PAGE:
If you have children under the age of 21 in the UAE, it is essential to make a Will and appoint Guardians. We recommend that you appoint permanent guardians in your home country and appoint temporary guardians locally in UAE to look after the well-being of your minor children until such time as the appointed permanent guardians are able to arrive in the UAE and assume their role.
The bank will, as a matter of practice, freeze the bank account of the deceased immediately after being informed of the death regardless of whether it is a sole or joint bank account. The bank account shall remain frozen until the deceased’s beneficiaries provide an official inheritance certificate to the bank.
The deceased’s share of the money in a joint account is also regarded as a part of the estate and will be divided among the heirs according to the provisions of the law applicable to the estate, which may or may not be Shariah, depending on the nationality of the deceased. Based on the declaration of the court, the beneficiaries may access the account to the extent of their legal share in the deceased’s estate (as sanctioned by the court), unless any beneficiary is authorised by the other beneficiaries to withdraw more than his share.
Yes, it is highly recommended to make a Will if you have real estate property in the UAE so as to ensure your property is distributed to your heirs in accordance with your wishes. If you have property and/or other assets in Dubai or Ras Al Khaimah it is recommended to obtain a DIFC Will to provide the certainty required for inheritance purposes.
Any assets of the deceased including Real Estate remain frozen until a Court order is obtained. The uncertainty around real property in the UAE arises from Article 17(1) of the Civil Code which states “inheritance shall be governed by the law of the deceased at the time of his death”. However, Article 17(5) of the Civil Code says UAE law “shall apply to Wills made by aliens disposing of their real property located in the state.” This opens up the question of how a UAE Judge might interpret the law and specifically the question of real estate in a non-Muslim’s Will. An element of discretion creeps into the decision making of the Judge because principles of Shariah Law underpin UAE law.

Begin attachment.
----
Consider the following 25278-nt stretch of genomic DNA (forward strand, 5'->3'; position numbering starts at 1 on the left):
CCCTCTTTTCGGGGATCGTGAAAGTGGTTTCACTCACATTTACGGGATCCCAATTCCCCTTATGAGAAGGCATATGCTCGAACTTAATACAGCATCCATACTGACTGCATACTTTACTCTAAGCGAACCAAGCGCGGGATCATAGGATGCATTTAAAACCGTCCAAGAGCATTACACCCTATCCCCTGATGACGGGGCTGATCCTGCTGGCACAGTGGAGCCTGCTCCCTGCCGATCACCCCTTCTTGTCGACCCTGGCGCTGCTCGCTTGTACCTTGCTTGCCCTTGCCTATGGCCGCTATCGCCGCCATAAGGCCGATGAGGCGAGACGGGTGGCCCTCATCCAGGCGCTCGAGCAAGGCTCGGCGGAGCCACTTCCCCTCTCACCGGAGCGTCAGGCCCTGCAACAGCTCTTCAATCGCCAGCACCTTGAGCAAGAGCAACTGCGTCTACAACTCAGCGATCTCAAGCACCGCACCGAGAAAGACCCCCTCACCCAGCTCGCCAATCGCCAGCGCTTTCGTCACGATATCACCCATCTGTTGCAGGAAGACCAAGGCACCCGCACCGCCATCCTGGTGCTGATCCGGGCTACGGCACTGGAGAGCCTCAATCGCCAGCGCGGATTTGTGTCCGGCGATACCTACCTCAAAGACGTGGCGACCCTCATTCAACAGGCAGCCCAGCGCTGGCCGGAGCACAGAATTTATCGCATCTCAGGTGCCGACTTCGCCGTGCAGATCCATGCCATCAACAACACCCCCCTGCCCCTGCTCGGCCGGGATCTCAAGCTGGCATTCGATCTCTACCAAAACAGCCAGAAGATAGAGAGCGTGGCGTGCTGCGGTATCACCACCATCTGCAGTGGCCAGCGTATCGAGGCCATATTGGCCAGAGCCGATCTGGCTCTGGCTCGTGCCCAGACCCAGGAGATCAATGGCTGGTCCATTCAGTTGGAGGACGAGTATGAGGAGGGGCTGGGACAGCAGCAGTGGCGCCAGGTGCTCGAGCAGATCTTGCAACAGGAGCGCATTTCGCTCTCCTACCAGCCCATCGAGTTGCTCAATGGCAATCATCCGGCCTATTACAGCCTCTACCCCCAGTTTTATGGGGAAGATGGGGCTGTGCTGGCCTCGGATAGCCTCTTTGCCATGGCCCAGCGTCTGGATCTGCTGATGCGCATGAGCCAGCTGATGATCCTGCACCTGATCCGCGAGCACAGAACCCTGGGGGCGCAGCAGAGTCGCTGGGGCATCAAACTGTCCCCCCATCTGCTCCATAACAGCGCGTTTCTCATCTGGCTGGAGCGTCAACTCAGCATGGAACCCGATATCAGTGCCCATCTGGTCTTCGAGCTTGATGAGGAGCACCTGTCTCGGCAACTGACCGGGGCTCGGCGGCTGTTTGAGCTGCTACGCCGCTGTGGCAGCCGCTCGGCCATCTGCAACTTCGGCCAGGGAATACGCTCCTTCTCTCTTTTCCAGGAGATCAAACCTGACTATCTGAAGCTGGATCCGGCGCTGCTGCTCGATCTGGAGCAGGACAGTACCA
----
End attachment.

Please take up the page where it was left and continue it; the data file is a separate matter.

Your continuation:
Having a Will in place does help in relation to real estate (UAE Judges do follow the wishes of the deceased in the Will on a case by case basis) but, as stated, this aspect of the deceased’s estate is commonly decided according to the wide discretion of the UAE Judge when the Will is presented for issuance of a Succession Certificate.
For the above reasons, a DIFC Will is highly recommended for any one owning Real Property in the Emirate of Dubai or Ras Al Khaimah only. Please refer to our section on DIFC Wills & Probate Registry. In essence the benefits of a DIFC Will include:
- Jurisdiction remains under the DIFC Dispute Resolution Authority which enshrines common law principles including the principle of freedom of testamentary disposition (i.e. as per testator’s wishes).
- A DIFC Will ensures that Shariah Laws shall not be considered in the distribution of assets including real property in the emirates of Dubai and Ras Al Khaimah;
- Where a testator elects this option, upon death, the appointed executor under a DIFC Will is able to apply for a grant of probate from the DIFC Court, which once issued is enforceable in onshore Dubai and Ras Al Khaimah without the need for further action through the local Courts.
Yes, a Will may be amended or withdrawn. Wills are regarded as “voluntary contracts” and in that they may be withdrawn as long as the testator is alive and retains full legal capacity.
No, there are currently no inheritance taxes under UAE law. However, certain fees and charges may apply to situations where the estate includes assets such as property or shares in a limited liability company.
Where a beneficiary predeceases you, their legacy or gift will usually fall back into your residuary estate unless you have made provision in the Will for another person to receive the legacy.
Once your instructions have been received, we aim to send the first draft of your Will within 7 working days.
Yes, of course, provided the testator is of sound mind.